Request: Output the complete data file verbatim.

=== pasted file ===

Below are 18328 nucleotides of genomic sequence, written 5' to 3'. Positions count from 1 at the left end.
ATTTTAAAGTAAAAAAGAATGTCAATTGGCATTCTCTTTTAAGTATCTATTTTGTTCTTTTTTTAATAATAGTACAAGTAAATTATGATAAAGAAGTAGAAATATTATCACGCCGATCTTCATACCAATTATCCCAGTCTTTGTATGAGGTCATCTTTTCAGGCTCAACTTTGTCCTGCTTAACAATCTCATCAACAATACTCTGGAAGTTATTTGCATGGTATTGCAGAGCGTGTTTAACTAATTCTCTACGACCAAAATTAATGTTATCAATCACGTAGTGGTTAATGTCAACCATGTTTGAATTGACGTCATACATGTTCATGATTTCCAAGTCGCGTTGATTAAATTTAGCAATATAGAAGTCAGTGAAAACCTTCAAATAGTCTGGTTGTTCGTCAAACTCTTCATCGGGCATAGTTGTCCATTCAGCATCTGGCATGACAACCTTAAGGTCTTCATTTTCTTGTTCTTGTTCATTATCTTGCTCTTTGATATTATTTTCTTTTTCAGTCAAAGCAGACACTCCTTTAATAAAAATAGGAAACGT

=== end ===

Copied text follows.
Below are 18328 nucleotides of genomic sequence, written 5' to 3'. Positions count from 1 at the left end.
ATTTTAAAGTAAAAAAGAATGTCAATTGGCATTCTCTTTTAAGTATCTATTTTGTTCTTTTTTTAATAATAGTACAAGTAAATTATGATAAAGAAGTAGAAATATTATCACGCCGATCTTCATACCAATTATCCCAGTCTTTGTATGAGGTCATCTTTTCAGGCTCAACTTTGTCCTGCTTAACAATCTCATCAACAATACTCTGGAAGTTATTTGCATGGTATTGCAGAGCGTGTTTAACTAATTCTCTACGACCAAAATTAATGTTATCAATCACGTAGTGGTTAATGTCAACCATGTTTGAATTGACGTCATACATGTTCATGATTTCCAAGTCGCGTTGATTAAATTTAGCAATATAGAAGTCAGTGAAAACCTTCAAATAGTCTGGTTGTTCGTCAAACTCTTCATCGGGCATAGTTGTCCATTCAGCATCTGGCATGACAACCTTAAGGTCTTCATTTTCTTGTTCTTGTTCATTATCTTGCTCTTTGATATTATTTTCTTTTTCAGTCAAAGCAGACACTCCTTTAATAAAAATAGGAAACGT